Nigerian President Goodluck Jonathan’s Concession Speech

I thank you all for turning out en-masse for the March 28 General Elections.

I promised the country free and fair elections. I have kept my word. I have also expanded the space for Nigerians to participate in the democratic process. That is one legacy I will like to see endure.

Although some people have expressed mixed feelings about the results announced by the Independent National Electoral Commission (INEC), I urge those who may feel aggrieved to follow due process based on our constitution and our electoral laws, in seeking redress.

As I have always affirmed, nobody’s ambition is worth the blood of any Nigerian. The unity, stability and progress of our dear country is more important than anything else.

I congratulate all Nigerians for successfully going through the process of the March 28th General Elections with the commendable enthusiasm and commitment that was demonstrated nationwide.

I also commend the Security Services for their role in ensuring that the elections were mostly peaceful and violence-free.

To my colleagues in the PDP, I thank you for your support. Today, the PDP should be celebrating rather than mourning. We have established a legacy of democratic freedom, transparency, economic growth and free and fair elections.

For the past 16 years, we have steered the country away from ethnic and regional politics. We created a Pan-Nigerian political party and brought home to our people the realities of economic development and social transformation.

Through patriotism and diligence, we have built the biggest and most patriotic party in Nigerian history. We must stand together as a party and look to the future with renewed optimism.

I thank all Nigerians once again for the great opportunity I was given to lead this country and assure you that I will continue to do my best at the helm of national affairs until the end of my tenure.

I have conveyed my personal best wishes to General Muhammadu Buhari.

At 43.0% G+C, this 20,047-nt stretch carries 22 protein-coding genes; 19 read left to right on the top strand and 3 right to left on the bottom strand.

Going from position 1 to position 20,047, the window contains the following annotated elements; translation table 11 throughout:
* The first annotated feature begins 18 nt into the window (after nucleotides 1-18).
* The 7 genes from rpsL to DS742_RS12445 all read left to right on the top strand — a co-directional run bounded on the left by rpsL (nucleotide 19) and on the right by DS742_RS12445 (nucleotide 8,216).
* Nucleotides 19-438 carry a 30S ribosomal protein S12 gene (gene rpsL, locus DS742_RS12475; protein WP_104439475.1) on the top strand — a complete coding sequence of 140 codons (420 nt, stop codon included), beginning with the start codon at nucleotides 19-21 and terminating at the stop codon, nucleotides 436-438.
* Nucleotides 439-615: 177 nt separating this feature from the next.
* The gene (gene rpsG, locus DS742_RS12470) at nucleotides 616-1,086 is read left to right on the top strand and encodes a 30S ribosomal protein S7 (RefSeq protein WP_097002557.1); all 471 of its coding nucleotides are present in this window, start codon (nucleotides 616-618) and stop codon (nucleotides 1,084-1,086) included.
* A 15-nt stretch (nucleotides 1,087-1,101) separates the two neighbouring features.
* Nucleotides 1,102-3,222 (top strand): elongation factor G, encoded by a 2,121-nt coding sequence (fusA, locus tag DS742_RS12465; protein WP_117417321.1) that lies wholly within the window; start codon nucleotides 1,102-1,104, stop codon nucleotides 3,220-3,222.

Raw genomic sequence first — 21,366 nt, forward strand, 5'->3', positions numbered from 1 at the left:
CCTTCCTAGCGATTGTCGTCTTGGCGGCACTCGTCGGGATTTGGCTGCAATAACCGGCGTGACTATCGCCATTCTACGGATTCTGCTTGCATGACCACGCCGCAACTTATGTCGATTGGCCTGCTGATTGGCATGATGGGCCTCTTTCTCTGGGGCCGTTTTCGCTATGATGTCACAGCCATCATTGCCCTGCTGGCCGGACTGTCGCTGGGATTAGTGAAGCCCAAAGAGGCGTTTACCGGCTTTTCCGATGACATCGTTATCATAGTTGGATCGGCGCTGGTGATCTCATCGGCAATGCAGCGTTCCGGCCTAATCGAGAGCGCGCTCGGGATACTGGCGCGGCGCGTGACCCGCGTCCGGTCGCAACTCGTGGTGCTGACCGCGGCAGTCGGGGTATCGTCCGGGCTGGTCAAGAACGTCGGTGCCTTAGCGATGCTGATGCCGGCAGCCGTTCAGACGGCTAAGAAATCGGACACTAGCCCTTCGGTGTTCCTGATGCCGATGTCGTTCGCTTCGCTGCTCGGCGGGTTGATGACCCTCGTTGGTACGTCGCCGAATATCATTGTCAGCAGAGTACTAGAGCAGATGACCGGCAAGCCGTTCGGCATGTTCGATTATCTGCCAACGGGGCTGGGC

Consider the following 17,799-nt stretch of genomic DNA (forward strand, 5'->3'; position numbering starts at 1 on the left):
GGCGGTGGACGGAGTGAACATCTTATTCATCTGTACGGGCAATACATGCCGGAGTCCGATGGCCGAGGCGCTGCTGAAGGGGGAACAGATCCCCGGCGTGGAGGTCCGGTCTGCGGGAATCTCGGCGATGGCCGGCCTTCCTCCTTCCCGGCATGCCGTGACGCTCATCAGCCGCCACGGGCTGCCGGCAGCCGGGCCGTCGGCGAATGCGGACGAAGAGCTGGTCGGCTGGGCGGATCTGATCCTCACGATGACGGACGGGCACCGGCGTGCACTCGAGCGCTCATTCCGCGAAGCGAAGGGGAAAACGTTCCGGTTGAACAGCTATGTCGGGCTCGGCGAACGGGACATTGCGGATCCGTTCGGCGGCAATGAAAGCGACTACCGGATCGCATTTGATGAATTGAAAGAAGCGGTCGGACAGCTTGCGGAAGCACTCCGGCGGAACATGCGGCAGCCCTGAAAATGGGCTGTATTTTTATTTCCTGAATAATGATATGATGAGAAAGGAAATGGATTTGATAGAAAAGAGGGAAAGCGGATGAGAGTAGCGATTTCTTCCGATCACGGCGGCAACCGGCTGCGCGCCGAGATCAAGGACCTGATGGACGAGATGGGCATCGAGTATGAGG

May God Almighty continue to bless the Federal Republic of Nigeria.

Source: The Daily Post

Africa’s First City

National Geographic has a fascinating take on Lagos. And since we are just under two months to the next Nigerian elections, here is my favorite paragraph:

When I asked Kola Karim if the federal government’s sorry reputation made Western investors wary of doing business in Lagos, the worldly CEO elaborately dismissed it as a nonissue. Companies partnered with companies, not with bureaucrats, he maintained. “What does government do for you anyway, apart from charging you more taxes?” he said. “Look, it’s not about who rules anymore. Lagos is a train that has left the station. And you can only slow it down—you can’t stop it. So it doesn’t matter who comes next. This is the fun of democracy! It’s not about [President] Goodluck Jonathan! It’s about progress! Forget politics!” [More here]

From a political economy standpoint, one of the most fascinating things to happen in Africa over the last decade or so has been the quiet property rights revolution. In Nigeria, and a few other African countries, millionaires and billionaires have come out of the woodwork, willing to have their estimated net worth published in Forbes and other similar magazines for all to see. Very few of them have been politicians. Yes, many made their money in no small measure because of their political connections. But the fact that they no longer feel the need to hide their wealth from the ever changing political class means a lot.

It means that entrepreneurship and politics are getting decoupled in Africa’s biggest and most important economies. This transition is important because it will allow the magic of specialization to flourish. For instance, Dangote must be a savvy entrepreneur. But I doubt that he would have created as many jobs across the Continent if he also had to worry about running Abuja.

Also, it matters that Forbes’ Africa list is increasingly dominated by politically relevant high net worth individuals, as opposed to “apolitical” migrant businesspeople. Dangote is Nigerian “through and through.” When the going gets tough, he is more likely to voice his concerns than simply exit. The chaps in Abuja can’t simply revoke his visa or work permit. His political views therefore matter a lot.

One hopes that at some point Nigeria’s Dangotes will start investing in higher quality political talent to ease the cost of doing business and improve human welfare through greater investment in public goods.  But of course there is another possible equilibrium path in which they decide that low quality political talent is what’s best for their business prospects.

Either way I hope to visit Lagos soon.